The World in Flames: The Shorter Writings of Francis Parker Yockey (Paperback)
Francis Parker Yockey (1917-1960) was an American political theorist and activist who drew on Oswald Spengler's philosophy of history and culture to argue for a pan-European imperial political order. Under the pen name of Ulick Varange, he published Imperium: The Philosophy of History and Politics in 1948 and The Enemy of Europe in 1953. Yockey traveled widely under many aliases, seeking to build a coalition of fascists, Arab nationalists, Communists, and Third World revolutionaries to fight American hegemony, which he saw as Europe's primary enemy. He committed suicide on June 16, 1960 in the San Francisco Jail, where he was being held on charges of passport fraud.
The World in Flames collects all of Yockey's surviving essays and correspondence, including recent and never-before-published archival discoveries.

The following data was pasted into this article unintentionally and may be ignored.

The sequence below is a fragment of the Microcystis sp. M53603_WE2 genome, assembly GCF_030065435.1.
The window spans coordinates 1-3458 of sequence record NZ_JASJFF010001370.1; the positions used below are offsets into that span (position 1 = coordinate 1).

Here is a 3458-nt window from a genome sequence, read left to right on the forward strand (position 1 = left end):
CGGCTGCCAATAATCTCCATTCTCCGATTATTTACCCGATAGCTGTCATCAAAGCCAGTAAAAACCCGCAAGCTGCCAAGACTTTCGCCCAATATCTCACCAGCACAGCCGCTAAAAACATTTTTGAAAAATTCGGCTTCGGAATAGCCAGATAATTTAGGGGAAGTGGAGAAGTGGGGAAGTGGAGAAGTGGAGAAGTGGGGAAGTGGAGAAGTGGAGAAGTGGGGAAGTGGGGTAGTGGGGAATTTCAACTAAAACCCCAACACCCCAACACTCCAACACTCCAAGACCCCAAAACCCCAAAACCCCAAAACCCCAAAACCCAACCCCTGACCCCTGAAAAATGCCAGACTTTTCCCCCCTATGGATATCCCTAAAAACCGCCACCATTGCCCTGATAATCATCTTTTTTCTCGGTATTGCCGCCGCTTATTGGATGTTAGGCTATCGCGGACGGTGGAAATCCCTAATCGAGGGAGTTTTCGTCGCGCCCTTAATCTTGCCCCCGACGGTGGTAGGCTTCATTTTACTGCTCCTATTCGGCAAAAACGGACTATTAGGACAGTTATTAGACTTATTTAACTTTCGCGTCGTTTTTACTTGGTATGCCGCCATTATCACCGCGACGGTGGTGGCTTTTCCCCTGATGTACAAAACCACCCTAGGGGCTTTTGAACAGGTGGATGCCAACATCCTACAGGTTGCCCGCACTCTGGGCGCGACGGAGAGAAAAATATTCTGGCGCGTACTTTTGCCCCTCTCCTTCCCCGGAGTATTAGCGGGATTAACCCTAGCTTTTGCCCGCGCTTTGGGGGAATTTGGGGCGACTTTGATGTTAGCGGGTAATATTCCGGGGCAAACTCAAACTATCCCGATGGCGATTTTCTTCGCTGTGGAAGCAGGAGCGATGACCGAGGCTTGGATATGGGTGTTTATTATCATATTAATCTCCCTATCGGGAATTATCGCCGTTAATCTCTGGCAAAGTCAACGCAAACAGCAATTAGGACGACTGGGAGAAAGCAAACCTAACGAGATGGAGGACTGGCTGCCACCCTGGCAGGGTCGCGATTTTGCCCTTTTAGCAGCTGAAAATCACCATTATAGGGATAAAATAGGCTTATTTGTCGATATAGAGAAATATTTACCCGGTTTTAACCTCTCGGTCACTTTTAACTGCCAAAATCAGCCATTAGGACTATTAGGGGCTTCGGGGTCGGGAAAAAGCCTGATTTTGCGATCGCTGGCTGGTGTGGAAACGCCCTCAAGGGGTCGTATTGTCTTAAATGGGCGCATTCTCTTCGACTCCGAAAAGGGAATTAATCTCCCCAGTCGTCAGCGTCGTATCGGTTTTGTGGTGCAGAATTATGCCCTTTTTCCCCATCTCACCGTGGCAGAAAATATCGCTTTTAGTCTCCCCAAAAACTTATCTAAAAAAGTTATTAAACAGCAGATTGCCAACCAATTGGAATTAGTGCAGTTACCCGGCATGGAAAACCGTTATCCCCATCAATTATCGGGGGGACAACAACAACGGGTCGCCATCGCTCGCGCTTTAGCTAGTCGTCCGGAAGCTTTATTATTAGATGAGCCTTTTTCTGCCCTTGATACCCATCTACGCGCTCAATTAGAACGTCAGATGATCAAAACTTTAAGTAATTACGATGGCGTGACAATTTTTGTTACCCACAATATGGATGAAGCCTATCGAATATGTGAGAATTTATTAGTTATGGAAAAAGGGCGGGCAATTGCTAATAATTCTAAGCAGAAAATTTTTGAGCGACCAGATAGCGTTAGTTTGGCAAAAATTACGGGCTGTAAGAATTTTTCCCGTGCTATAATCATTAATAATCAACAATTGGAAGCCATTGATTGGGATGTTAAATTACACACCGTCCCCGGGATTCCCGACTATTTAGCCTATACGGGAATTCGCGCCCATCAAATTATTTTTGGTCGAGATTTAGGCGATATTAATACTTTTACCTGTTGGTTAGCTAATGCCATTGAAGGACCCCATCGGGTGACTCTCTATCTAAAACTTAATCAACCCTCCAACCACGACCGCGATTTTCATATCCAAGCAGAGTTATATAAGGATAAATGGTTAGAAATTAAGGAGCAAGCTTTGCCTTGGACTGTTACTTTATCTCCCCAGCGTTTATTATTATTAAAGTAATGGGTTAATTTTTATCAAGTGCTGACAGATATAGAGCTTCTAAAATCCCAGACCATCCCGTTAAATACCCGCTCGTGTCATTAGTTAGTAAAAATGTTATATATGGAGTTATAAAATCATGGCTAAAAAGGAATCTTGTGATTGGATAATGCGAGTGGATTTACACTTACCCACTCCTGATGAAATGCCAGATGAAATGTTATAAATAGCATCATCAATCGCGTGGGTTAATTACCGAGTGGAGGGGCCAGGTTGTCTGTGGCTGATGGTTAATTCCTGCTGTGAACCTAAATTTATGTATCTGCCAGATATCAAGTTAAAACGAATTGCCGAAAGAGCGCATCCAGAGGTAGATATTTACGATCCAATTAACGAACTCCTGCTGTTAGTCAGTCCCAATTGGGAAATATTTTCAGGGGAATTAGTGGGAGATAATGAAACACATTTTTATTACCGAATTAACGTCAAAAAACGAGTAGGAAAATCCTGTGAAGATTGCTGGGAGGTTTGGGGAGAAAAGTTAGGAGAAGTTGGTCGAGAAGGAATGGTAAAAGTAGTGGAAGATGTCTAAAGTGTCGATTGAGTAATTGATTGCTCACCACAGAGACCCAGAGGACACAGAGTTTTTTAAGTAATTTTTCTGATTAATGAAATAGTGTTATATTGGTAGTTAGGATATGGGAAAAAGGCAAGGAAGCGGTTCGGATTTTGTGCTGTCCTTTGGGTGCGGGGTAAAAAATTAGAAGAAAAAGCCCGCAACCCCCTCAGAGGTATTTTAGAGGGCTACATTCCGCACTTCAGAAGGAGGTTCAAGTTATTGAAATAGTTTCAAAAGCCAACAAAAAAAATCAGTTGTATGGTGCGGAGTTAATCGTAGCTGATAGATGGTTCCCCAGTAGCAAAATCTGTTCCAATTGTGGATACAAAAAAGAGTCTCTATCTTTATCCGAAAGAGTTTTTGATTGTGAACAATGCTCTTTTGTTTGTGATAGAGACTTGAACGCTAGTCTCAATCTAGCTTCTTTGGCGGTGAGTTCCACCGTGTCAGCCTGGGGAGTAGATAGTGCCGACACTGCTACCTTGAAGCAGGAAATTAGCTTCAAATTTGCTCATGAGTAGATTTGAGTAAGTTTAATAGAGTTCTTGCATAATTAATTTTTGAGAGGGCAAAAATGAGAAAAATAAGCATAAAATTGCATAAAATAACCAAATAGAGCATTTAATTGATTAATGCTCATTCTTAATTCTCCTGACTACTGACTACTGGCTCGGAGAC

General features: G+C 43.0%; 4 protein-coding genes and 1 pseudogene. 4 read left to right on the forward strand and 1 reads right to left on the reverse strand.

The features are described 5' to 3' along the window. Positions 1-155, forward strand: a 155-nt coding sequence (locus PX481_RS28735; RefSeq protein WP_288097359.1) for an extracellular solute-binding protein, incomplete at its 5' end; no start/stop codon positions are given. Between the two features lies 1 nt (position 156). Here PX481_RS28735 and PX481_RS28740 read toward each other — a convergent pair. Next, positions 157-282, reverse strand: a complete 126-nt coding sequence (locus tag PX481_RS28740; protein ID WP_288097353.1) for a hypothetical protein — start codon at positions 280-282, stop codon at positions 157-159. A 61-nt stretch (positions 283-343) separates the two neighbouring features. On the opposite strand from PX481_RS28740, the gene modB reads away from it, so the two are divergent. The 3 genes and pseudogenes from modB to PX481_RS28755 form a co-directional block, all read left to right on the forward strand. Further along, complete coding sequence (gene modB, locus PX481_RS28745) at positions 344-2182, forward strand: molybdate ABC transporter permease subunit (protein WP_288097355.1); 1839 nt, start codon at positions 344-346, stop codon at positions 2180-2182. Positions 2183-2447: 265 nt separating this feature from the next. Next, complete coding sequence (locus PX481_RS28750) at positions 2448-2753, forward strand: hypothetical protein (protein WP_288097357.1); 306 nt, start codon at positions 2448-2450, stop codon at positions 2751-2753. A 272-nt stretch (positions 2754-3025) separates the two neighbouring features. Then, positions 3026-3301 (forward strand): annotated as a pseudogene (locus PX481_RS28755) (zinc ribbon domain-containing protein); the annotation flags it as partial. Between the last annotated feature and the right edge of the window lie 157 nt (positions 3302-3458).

The thirty-one chapters range from Yockey's earliest surviving writings, "The Philosophy of Constitutional Law," written when he was an undergraduate at Georgetown University, and "The Tragedy of Youth," written for Father Coughlin's Social Justice--to his enigmatic suicide note, including along the way his 1949 manifesto The Proclamation of London of the European Liberation Front; his 1951 speech on Communist subversion, "America's Two Ways of Waging War," ghost-written for Senator Joseph McCarthy; and his final, apocalyptic geopolitical writings, "A Warning to America," a long-lost estimate of Communist China, and "The World in Flames," his overview of the Cold War.
The World in Flames also collects works that Yockey co-authored with H. Keith Thompson and Frederick Weiss, as well as fragments of his lost writings from the files of the American Federal Bureau of Investigation, which shadowed his every move.
Two appendices reprint the surviving issues of Yockey's newsletter Frontfighter and H. Keith Thompson's memorial poem.
The World in Flames is an indispensable volume for understanding America's most important anti-liberal thinker.